‘Made in America’ is quite the hot topic right now, grabbing up headlines left and right; from the backlash about Ralph Lauren’s 2012 Olympic uniforms (the company quickly learned its lesson—the 2014 ones were made in the US) to retail beast Walmart’s declaration to increase its purchase of American-made goods by $50 billion during the next 10 years. It’s a hopeful story—fostering patriotism while supporting the return of jobs to US soil.
There are those who say that domestic manufacturing is simply not feasible at certain price points, while others have found a significant shortage of skilled workers as a blocking point. Despite these obstacles, will apparel manufacturing sprout again in the US?
Our take is yes.
Companies are manufacturing clothing in the US today and have been for a long time. Take Martin Greenfield Clothiers, for example. The menswear company offers fine, hand-crafted tailored clothing including made-to-measure suits and tuxedos, made 100 percent by hand in its Brooklyn, New York factory. The company’s customers aren’t too shabby either—Presidents, Ambassadors, major motion pictures, the list goes on.
You may be saying, well of course a company that produces such high-end garments can charge a premium and not worry about paying extra for production. And we agree. But many companies are finding success producing in the US at all different price points. In fact, according to a recent study by Boston Consulting Group on the shift in global manufacturing, China’s manufacturing cost advantage over the US has shrunk to less than five percent, while Mexico currently has lower manufacturing costs than China. This shift highlights how American companies can now consider their home turf as a viable manufacturing option, keeping production closer to the end consumer.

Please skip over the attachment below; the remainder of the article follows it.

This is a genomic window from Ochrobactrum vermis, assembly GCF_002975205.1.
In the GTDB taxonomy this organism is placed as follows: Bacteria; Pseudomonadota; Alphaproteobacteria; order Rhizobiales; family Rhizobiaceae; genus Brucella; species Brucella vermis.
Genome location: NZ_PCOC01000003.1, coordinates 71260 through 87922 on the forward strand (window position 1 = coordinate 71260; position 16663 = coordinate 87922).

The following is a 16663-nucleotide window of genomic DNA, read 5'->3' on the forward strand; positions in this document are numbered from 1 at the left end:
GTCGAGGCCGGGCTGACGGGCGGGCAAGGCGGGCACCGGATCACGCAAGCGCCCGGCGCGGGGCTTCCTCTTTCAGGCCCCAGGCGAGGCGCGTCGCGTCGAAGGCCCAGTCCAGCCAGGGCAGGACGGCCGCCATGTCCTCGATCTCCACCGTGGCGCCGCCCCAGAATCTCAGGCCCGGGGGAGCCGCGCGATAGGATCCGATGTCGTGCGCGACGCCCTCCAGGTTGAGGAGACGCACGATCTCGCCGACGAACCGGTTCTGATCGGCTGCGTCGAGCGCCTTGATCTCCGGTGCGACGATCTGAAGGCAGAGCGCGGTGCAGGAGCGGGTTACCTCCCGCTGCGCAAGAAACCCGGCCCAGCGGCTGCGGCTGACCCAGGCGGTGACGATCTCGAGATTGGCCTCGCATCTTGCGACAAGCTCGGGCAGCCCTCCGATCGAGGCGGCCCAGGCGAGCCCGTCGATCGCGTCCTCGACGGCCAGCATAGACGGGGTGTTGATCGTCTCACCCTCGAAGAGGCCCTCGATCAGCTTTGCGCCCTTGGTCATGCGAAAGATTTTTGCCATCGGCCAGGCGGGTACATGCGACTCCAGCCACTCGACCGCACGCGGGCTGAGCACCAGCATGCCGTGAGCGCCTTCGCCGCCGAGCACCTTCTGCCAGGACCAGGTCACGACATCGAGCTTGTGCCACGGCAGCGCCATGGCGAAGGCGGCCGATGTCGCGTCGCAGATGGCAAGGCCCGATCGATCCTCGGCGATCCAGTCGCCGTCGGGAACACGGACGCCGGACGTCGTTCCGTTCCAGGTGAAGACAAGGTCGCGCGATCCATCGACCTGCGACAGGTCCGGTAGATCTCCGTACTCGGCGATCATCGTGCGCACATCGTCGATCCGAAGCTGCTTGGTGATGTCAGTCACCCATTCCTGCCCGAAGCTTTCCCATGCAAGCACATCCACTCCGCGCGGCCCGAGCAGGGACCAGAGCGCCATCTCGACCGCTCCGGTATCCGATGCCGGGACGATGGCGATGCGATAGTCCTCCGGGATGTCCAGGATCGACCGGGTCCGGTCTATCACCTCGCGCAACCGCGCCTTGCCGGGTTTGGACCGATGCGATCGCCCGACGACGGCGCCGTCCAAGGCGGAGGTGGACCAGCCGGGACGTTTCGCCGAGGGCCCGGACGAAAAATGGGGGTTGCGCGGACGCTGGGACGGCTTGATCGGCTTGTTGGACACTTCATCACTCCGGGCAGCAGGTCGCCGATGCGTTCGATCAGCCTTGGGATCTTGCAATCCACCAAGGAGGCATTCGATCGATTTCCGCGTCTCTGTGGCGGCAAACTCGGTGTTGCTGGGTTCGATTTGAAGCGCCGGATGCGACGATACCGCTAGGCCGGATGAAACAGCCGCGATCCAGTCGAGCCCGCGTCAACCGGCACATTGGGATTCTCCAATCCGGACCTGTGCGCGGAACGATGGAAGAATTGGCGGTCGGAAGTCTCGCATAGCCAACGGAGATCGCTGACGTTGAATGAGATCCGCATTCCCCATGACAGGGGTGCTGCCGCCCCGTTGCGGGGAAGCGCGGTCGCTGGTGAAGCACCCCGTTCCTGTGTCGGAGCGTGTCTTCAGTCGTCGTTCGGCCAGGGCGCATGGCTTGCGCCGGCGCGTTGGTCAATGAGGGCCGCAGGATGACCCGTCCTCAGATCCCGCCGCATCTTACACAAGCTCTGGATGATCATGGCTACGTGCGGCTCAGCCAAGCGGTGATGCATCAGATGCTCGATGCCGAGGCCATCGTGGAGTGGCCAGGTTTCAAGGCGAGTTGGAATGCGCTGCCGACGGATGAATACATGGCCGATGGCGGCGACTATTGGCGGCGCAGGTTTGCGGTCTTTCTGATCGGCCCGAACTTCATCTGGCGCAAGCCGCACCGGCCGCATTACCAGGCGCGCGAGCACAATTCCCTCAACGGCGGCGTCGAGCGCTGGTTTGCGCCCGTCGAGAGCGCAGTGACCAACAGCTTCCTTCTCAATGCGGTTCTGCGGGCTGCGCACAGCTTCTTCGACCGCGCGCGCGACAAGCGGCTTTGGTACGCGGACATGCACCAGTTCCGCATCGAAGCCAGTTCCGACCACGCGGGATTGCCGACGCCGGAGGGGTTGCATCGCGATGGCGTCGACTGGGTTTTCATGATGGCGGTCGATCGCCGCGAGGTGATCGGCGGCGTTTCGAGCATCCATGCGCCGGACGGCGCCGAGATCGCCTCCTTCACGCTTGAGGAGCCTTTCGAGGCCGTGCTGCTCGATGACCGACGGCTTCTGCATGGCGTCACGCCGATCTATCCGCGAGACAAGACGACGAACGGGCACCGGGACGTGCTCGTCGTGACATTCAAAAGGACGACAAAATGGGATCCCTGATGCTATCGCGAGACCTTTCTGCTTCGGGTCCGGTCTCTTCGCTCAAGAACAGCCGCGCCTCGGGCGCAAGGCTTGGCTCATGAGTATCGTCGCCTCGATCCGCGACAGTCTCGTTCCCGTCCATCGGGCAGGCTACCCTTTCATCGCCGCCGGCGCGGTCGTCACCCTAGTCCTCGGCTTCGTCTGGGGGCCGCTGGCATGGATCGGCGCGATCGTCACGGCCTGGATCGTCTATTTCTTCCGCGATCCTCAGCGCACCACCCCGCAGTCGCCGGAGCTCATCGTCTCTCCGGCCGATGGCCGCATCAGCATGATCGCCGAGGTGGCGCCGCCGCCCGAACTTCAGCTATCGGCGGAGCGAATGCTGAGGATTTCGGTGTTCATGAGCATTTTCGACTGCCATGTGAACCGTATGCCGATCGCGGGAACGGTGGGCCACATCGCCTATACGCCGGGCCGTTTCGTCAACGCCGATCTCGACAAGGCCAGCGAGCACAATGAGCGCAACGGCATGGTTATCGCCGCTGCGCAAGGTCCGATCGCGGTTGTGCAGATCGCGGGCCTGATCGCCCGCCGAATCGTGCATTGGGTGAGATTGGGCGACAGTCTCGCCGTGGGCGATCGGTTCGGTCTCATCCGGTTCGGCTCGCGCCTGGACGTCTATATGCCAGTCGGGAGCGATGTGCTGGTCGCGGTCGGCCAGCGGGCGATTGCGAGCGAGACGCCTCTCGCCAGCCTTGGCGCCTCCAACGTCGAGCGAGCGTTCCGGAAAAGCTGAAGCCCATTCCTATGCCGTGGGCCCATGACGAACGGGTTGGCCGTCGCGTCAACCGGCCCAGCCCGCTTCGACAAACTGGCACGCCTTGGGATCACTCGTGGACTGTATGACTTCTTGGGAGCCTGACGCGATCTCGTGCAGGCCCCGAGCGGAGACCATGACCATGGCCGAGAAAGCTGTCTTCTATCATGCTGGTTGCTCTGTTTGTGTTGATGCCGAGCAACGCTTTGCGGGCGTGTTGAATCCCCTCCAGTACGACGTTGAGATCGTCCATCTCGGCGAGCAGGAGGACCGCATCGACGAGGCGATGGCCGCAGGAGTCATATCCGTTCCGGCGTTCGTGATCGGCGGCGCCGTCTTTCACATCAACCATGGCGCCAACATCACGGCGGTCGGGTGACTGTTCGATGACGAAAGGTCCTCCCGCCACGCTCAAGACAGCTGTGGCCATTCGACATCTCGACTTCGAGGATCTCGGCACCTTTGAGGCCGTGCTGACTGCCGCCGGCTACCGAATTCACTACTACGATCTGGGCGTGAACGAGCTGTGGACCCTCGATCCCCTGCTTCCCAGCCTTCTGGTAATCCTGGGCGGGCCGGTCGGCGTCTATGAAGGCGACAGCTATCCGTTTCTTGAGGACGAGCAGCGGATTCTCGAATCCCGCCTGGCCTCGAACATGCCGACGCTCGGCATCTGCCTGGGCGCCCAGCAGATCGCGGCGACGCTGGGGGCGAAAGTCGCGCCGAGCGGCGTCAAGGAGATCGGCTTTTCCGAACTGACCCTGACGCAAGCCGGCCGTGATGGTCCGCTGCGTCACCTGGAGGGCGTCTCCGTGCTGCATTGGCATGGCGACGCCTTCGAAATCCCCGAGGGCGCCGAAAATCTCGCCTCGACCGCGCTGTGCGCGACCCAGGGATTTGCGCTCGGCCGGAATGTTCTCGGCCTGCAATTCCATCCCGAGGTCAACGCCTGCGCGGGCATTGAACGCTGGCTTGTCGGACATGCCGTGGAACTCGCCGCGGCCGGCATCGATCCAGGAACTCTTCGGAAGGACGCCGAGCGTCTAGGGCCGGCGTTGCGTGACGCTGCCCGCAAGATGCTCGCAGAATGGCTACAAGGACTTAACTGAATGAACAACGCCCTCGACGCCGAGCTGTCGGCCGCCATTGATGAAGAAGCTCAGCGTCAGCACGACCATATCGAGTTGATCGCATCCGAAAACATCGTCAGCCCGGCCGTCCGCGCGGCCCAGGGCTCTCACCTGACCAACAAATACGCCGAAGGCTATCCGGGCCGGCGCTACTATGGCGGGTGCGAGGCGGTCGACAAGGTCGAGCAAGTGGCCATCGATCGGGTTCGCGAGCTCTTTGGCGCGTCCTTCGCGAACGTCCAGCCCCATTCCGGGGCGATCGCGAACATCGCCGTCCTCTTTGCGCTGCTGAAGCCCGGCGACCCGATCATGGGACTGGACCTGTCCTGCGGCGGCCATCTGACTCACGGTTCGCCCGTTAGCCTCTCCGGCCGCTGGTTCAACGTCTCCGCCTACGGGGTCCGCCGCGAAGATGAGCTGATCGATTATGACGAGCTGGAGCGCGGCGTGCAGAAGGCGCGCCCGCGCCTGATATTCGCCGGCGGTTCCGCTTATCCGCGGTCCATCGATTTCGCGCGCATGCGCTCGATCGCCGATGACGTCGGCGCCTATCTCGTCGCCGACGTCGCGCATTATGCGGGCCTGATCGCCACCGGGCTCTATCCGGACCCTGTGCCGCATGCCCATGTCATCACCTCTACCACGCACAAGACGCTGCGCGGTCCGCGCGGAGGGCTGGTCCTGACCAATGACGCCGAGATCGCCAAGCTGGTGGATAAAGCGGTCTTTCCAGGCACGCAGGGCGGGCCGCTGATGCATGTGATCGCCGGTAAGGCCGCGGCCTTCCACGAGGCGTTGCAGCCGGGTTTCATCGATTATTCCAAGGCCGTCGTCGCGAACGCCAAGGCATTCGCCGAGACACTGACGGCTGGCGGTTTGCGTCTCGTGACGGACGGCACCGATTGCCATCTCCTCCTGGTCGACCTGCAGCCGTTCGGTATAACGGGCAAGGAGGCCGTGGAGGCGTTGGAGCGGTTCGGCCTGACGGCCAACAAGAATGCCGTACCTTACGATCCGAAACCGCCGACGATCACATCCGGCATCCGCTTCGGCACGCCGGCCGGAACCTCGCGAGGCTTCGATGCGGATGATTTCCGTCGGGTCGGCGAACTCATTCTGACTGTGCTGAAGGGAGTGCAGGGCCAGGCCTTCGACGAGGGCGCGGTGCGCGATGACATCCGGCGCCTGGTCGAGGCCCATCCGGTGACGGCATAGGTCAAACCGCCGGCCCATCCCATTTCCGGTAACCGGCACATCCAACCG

Brand names like Ralph Lauren, Club Monaco, Frye and Brooks Brothers are now producing a percentage of their pieces on home turf as well. Designers like Nanette Lepore are outspoken on the topic; she organizes Save the Garment Center rallies and is vocal with lawmakers in Washington to support the American fashion industry.
America’s Research Group found that approximately 75 percent of consumers would pay more for American-made goods, up from 50 percent in 2010. Thus, people are seeing this as a business opportunity, evident by the rise of startups dedicated to US manufacturing. Look at American Giant, a direct-to-consumer apparel company that makes high-quality, affordable basics, including hoodies, t-shirts and sweatpants. After a December 2012 Slate article declared the company’s best-selling sweatshirt as the “greatest hoodie ever made,” there was a months-long waiting list. American Giant pledges to never outsource jobs overseas.
An important element to consider is the fact that this ‘repatriation’ movement isn’t unique to the US. There is also a push for ‘Made in Britain.’ British companies were dealing with the same challenges—wage increases in China, higher transportation costs, hard to control supply chains; there was also a wave of patriotism following the Olympics and the Jubilee. Many companies have been able to spark an onshoring resurgence, with Mulberry, Marks & Spencer, Topshop, Christopher Nieper and John Smedley being just a few examples.
The moral of the story is: if other higher wage countries are successfully moving toward domestic production, there’s no reason the US can’t follow suit.
We may end up eating crow because of our stance on this topic as only time will tell.